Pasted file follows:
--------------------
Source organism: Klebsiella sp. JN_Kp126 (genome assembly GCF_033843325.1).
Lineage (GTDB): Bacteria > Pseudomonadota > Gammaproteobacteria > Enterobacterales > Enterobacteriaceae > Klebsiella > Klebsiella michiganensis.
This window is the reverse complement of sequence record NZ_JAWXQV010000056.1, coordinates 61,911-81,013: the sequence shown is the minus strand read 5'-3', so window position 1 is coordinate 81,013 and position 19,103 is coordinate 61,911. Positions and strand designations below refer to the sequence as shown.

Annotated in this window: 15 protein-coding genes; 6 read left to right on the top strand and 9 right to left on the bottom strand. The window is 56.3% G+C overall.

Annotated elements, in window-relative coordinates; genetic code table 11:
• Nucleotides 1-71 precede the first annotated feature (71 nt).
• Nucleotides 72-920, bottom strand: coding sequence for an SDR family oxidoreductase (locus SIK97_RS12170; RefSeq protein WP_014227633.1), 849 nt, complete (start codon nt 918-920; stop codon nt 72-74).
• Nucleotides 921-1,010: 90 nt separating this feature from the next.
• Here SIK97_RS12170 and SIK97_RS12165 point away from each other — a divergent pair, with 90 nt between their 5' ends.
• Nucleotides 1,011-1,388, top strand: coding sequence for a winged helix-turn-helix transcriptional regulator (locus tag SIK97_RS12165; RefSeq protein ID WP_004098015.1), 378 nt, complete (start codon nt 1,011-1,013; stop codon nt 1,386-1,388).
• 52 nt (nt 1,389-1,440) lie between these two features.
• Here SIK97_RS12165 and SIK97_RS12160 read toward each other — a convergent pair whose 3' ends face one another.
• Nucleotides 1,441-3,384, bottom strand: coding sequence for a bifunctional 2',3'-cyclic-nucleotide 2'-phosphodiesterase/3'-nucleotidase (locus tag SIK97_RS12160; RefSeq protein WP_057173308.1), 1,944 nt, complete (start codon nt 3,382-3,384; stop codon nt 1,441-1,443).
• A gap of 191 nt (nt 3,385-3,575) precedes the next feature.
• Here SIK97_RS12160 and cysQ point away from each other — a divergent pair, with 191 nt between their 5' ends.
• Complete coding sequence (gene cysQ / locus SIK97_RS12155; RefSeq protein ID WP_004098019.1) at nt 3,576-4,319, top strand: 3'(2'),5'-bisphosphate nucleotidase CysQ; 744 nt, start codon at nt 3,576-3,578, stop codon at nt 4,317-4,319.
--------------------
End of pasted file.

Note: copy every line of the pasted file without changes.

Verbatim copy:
Source organism: Klebsiella sp. JN_Kp126 (genome assembly GCF_033843325.1).
Lineage (GTDB): Bacteria > Pseudomonadota > Gammaproteobacteria > Enterobacterales > Enterobacteriaceae > Klebsiella > Klebsiella michiganensis.
This window is the reverse complement of sequence record NZ_JAWXQV010000056.1, coordinates 61,911-81,013: the sequence shown is the minus strand read 5'-3', so window position 1 is coordinate 81,013 and position 19,103 is coordinate 61,911. Positions and strand designations below refer to the sequence as shown.

Annotated in this window: 15 protein-coding genes; 6 read left to right on the top strand and 9 right to left on the bottom strand. The window is 56.3% G+C overall.

Annotated elements, in window-relative coordinates; genetic code table 11:
• Nucleotides 1-71 precede the first annotated feature (71 nt).
• Nucleotides 72-920, bottom strand: coding sequence for an SDR family oxidoreductase (locus SIK97_RS12170; RefSeq protein WP_014227633.1), 849 nt, complete (start codon nt 918-920; stop codon nt 72-74).
• Nucleotides 921-1,010: 90 nt separating this feature from the next.
• Here SIK97_RS12170 and SIK97_RS12165 point away from each other — a divergent pair, with 90 nt between their 5' ends.
• Nucleotides 1,011-1,388, top strand: coding sequence for a winged helix-turn-helix transcriptional regulator (locus tag SIK97_RS12165; RefSeq protein ID WP_004098015.1), 378 nt, complete (start codon nt 1,011-1,013; stop codon nt 1,386-1,388).
• 52 nt (nt 1,389-1,440) lie between these two features.
• Here SIK97_RS12165 and SIK97_RS12160 read toward each other — a convergent pair whose 3' ends face one another.
• Nucleotides 1,441-3,384, bottom strand: coding sequence for a bifunctional 2',3'-cyclic-nucleotide 2'-phosphodiesterase/3'-nucleotidase (locus tag SIK97_RS12160; RefSeq protein WP_057173308.1), 1,944 nt, complete (start codon nt 3,382-3,384; stop codon nt 1,441-1,443).
• A gap of 191 nt (nt 3,385-3,575) precedes the next feature.
• Here SIK97_RS12160 and cysQ point away from each other — a divergent pair, with 191 nt between their 5' ends.
• Complete coding sequence (gene cysQ / locus SIK97_RS12155; RefSeq protein ID WP_004098019.1) at nt 3,576-4,319, top strand: 3'(2'),5'-bisphosphate nucleotidase CysQ; 744 nt, start codon at nt 3,576-3,578, stop codon at nt 4,317-4,319.